Karen: How do I fix my graphic novel?
Nelson: well, just imagine what it would be like if things *did* change
what would the beginnings of that look like?
Walker Wall [at Pomona] is an aspect of it... anyone can paint it, you don't need permission, though if you're painting hate speech and people know it's you there might be issues... Or the burning parties at Mudd [sophomore year]--there was a fireplace, and we had homework, so we set it on fire. No permission needed.
I remember being so impressed by the graffiti in the bathrooms of the Grinnell library when I visited there--it's extensive, sometimes vulgar, but largely intelligent and conversive.
Nelson: I mean, that's part of it isn't it? permission culture vs. free culture again, to some extent
Nelson: I mean, sometimes having to get permission is reasonable, e.g. you can't have impromptu PGI conventions
but it shouldn't be hard to get, there shouldn't be mountains of red tape, and above all it should be *possible* to get permission if you take reasonable precautions for safety or noise pollution or whatever
I wouldn't be horribly upset if I couldn't shoot fireworks in my backyard but there were Crackerjack-like shoot sites all over the place
I mean, we've lost something, there once was a time when you could shoot cans with a rifle in your backyard and nobody thought anything of it
but there are shooting ranges etc. in every metropolitan area
why are guns special? why can't you get permission to do far less dangerous things? part of it is the gun lobby is organized, the NRA is scary, and there are a lot of people willing to put up a fight... too many people let things like fireworks or arcades fall to the anti-fun contingent because it doesn't seem important in the grand scheme of things
like, terrorists want to kill us, the environment is tanking, we have no medical or financial safety net, etc. who has time to fight for just good clean fun?
more freedom to just do stuff without permission is the ideal
but even setting the bar for permission at a reasonable height when permission is necessary would make our country a much better place
and killing some bureaucracy would be nice too
Karen: Part of the problem (at least, the part that the article we read focuses on) is that we make these decisions in the name of the "public interest", but some people are more of a part of the "public" than others. "Those damn kids" who play pinball don't count.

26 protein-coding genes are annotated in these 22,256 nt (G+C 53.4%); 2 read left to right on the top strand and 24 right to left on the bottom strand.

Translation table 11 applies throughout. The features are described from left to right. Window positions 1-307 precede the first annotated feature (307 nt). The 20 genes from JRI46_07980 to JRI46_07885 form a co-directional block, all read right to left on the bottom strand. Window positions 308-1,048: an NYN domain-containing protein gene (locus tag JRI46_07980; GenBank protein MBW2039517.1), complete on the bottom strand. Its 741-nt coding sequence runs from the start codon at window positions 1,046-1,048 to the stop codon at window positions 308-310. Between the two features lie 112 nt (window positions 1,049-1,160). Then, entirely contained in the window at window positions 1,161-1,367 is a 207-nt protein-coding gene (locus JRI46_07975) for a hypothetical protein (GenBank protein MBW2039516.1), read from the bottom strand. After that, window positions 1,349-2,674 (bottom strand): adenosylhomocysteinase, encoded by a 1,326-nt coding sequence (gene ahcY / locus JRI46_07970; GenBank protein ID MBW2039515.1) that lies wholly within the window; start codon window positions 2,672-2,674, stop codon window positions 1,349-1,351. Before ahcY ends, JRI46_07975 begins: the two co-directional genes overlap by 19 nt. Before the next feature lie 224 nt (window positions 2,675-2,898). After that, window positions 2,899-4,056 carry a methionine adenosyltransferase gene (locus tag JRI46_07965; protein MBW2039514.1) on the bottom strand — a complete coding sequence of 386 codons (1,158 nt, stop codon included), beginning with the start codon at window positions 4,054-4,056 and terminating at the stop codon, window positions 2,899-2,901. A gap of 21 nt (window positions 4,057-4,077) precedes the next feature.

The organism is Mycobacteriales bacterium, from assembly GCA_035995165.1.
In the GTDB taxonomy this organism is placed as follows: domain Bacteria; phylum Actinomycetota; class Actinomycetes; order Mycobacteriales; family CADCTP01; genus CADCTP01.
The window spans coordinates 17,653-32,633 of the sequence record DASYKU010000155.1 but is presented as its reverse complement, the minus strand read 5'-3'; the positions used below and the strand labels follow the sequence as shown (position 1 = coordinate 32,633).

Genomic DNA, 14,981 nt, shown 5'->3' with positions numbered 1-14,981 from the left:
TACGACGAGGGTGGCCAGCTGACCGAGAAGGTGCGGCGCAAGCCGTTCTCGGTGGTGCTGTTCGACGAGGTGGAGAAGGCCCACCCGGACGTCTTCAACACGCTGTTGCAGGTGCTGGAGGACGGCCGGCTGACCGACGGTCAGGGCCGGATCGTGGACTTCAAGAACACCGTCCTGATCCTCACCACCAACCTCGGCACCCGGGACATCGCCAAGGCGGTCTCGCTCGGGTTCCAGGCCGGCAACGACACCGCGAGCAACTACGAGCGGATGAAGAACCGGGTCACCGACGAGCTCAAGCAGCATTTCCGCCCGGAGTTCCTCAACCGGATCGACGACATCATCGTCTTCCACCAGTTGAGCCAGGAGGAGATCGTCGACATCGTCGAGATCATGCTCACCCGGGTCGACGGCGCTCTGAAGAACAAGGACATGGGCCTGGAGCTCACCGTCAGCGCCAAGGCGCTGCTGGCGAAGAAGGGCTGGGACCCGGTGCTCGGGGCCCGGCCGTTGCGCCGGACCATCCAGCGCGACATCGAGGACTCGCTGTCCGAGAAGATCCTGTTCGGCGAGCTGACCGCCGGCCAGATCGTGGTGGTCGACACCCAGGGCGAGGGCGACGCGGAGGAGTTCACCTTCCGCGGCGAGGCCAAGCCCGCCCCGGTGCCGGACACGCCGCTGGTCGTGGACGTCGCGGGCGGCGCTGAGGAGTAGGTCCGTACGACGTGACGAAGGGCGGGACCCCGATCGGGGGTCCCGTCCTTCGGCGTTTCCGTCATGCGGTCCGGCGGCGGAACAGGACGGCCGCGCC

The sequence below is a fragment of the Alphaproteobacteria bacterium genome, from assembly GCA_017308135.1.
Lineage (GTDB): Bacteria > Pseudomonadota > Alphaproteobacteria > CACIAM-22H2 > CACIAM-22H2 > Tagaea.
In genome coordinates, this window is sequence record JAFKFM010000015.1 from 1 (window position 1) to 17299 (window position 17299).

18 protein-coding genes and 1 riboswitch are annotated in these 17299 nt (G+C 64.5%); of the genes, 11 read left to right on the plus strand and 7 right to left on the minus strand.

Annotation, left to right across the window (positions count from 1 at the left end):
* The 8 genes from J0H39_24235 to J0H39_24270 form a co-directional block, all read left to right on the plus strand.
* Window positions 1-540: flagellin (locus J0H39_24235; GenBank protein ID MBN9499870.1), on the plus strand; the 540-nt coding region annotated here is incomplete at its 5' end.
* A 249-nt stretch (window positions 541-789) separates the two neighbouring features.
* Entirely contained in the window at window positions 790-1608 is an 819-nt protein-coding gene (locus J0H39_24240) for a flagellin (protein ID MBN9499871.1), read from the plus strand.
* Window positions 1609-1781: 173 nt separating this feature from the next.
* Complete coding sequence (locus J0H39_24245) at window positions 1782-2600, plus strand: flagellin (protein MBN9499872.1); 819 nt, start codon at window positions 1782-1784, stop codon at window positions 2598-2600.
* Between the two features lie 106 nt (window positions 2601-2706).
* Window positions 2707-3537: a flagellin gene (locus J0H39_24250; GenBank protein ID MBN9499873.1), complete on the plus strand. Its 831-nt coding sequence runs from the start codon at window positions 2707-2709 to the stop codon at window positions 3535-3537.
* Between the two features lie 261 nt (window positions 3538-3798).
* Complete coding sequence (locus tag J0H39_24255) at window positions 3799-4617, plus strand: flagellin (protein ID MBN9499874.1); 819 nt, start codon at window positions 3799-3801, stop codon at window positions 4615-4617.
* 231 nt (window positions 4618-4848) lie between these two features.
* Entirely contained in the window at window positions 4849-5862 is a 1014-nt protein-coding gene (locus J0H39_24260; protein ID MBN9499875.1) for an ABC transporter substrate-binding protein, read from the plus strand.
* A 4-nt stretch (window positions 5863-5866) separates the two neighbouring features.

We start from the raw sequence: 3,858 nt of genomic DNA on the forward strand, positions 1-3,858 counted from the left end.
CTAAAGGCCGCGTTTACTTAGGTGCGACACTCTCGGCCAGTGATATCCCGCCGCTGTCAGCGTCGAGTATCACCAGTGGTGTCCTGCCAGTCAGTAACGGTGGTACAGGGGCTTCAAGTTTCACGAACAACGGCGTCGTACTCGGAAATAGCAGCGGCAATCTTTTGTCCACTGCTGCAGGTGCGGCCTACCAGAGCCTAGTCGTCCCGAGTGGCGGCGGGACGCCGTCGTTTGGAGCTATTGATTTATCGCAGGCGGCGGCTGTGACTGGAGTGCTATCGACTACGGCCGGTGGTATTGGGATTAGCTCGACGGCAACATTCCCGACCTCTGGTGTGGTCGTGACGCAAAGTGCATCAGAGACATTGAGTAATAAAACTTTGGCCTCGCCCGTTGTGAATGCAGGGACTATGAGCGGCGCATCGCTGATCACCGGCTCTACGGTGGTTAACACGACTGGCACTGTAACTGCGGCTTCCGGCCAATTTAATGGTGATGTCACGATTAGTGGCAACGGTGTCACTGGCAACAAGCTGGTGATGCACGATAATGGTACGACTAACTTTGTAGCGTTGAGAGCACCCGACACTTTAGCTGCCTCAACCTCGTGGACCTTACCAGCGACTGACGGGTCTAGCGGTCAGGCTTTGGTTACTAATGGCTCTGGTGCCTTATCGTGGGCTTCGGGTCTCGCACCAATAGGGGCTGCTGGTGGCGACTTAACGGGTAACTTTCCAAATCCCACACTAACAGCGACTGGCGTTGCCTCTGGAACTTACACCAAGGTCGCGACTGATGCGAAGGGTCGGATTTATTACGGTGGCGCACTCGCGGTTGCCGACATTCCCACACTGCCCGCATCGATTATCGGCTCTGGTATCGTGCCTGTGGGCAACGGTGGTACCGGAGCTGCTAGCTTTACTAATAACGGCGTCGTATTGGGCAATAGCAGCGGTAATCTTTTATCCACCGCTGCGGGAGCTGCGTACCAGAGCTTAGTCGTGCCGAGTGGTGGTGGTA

Pyros might fit into normal life in other respects, but not enough people know them to make them "count."
I think this is true at Scripps, too...
Stereotype-wise, you have the daddy's little (smart) girls and the activist feminist lesbians. I think the former's interests are more a part of the conception of the Scripps "public" than are the latter.
In both cases, we are strong confident women, to be sure... but in our self-image we are also beautiful, well-groomed, polite, cooperative... and we make sure to photograph as many of our scant minority population as possible so they are represented on the website. :p
Nelson: another part of the problem is that even when the rules are relatively reasonable, enforcement can be plainly unreasonable... e.g. it makes sense for filesharing to be illegal under our current system, but how do you justify the statutory damages? E.g. Danny Clark being prosecuted to the full extent of the law for an innocent mistake with the construction of his fireworks magazine instead of getting a warning to fix it or something more reasonable
Karen: But why do you think the authorities choose to be unreasonable?
Nelson: because they're part of the anti-fun contingent? because they believe in the letter of the law rather than the spirit?
I dunno, it just seems to be part of their psychology to use their power to the hilt rather than exercising restraint
I think a lot of people who end up in power feel like they have to use it or it might go away
Karen: But they don't always believe in the letter of the law... not everyone is dogged in this way. Pyros, black people, activists... power is preferentially used against them. Paris didn't face the letter of the law.
Nelson: that's true
Any thoughts on how to fight "think of the children"ism and the anti-fun contingent? How can we take back public space and just plain basic autonomy? Anyone interested in taking on the escort policy, or the no-more-than-eight-people policy, or the you-must-drink-in-your-room-with-the-door-closed-like-an-alcoholic-and-if-there's-other-people-you-can't-have-any-because-that's-totally-realistic policy (among so many others)?
Class president Ashley Peters had an amazing convocation speech last week (that no one but frosh and choir Scrippsies attended, sigh) that was a call for greater activism on campus, to actually speak up when the administration calls for input--and demand more input opportunities--during the presidential transition. Can we do that?
Or are you all just as swamped with work as I am...?